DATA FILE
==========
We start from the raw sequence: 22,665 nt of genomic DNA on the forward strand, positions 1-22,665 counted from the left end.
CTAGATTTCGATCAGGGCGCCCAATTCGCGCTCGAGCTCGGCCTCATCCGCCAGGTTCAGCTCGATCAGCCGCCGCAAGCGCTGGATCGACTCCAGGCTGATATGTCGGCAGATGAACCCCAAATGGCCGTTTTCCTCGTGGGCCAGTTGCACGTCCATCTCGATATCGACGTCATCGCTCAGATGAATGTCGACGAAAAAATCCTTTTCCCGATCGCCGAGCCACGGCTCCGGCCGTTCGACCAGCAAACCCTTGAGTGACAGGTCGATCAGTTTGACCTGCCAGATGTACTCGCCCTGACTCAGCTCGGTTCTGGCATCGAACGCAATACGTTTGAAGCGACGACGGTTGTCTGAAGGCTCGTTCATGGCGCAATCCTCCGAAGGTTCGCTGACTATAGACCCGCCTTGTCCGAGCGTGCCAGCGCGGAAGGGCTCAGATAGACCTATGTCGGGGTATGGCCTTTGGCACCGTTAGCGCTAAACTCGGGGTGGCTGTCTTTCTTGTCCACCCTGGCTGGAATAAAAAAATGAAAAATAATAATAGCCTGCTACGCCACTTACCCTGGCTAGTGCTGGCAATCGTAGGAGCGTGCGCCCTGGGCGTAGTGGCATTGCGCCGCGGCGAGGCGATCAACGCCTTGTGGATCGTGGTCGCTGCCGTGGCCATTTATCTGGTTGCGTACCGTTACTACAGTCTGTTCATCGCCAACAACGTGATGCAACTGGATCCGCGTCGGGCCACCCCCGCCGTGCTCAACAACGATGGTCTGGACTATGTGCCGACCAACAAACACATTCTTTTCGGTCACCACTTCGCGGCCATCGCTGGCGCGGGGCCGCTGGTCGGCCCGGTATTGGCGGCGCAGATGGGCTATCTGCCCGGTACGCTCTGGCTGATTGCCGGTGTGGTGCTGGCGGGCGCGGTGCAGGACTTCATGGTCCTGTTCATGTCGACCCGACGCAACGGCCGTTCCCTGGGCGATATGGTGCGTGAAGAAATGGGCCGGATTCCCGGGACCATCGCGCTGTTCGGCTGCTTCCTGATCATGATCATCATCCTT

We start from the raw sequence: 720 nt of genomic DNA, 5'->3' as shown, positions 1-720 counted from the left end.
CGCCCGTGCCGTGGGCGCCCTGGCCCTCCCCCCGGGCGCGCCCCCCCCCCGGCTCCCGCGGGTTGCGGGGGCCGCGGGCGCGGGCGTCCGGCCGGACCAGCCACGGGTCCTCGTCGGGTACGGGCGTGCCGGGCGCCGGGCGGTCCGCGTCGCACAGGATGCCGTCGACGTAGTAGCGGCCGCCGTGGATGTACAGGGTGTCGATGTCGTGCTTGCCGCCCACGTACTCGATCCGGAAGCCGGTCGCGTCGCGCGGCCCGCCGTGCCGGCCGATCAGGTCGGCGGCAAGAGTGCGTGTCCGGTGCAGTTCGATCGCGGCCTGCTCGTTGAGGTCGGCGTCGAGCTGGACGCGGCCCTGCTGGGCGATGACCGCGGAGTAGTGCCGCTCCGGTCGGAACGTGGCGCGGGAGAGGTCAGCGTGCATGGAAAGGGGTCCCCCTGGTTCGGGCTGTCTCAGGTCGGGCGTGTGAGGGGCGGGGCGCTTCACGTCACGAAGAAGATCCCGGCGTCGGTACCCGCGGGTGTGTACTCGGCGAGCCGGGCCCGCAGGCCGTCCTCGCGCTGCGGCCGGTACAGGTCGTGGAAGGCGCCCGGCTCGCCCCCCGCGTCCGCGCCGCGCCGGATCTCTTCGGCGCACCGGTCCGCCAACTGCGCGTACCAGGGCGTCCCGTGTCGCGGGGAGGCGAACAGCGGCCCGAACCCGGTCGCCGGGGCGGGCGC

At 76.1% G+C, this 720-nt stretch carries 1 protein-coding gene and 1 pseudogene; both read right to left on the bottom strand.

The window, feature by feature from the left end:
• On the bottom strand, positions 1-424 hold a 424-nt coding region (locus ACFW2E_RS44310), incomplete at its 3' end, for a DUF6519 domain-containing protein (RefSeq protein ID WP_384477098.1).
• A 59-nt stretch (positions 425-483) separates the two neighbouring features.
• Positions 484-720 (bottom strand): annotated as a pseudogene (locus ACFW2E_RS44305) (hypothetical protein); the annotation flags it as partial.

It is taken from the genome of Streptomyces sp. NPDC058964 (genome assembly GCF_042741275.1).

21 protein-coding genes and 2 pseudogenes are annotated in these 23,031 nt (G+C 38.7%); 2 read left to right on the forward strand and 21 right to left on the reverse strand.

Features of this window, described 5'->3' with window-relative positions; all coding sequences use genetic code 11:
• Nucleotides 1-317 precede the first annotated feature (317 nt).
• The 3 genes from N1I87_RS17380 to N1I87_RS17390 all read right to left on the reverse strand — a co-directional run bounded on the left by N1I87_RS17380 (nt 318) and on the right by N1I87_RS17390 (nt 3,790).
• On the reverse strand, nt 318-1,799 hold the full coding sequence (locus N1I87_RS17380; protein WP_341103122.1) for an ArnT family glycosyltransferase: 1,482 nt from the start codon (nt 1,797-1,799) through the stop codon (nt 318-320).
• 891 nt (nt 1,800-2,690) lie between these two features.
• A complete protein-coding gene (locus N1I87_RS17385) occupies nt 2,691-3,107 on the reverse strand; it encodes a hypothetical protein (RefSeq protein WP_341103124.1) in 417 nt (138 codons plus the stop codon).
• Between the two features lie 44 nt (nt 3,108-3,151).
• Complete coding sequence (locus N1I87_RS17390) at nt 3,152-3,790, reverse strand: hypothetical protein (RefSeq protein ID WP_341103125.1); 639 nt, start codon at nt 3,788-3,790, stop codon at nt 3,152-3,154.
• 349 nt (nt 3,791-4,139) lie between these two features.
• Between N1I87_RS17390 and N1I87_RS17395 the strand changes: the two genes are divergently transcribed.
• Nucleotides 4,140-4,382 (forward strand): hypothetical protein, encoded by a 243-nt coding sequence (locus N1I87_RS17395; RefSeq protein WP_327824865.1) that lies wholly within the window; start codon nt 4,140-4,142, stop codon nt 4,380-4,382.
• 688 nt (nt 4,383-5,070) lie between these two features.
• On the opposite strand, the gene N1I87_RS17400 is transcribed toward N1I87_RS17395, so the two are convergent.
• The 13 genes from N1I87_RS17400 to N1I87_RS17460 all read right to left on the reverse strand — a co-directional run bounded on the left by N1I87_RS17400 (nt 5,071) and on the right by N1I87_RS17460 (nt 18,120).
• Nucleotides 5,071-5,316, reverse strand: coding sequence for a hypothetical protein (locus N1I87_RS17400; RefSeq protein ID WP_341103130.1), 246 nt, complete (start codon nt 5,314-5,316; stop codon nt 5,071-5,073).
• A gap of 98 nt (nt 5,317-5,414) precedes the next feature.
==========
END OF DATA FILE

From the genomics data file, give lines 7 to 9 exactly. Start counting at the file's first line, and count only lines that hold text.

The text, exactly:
• On the bottom strand, positions 1-424 hold a 424-nt coding region (locus ACFW2E_RS44310), incomplete at its 3' end, for a DUF6519 domain-containing protein (RefSeq protein ID WP_384477098.1).
• A 59-nt stretch (positions 425-483) separates the two neighbouring features.
• Positions 484-720 (bottom strand): annotated as a pseudogene (locus ACFW2E_RS44305) (hypothetical protein); the annotation flags it as partial.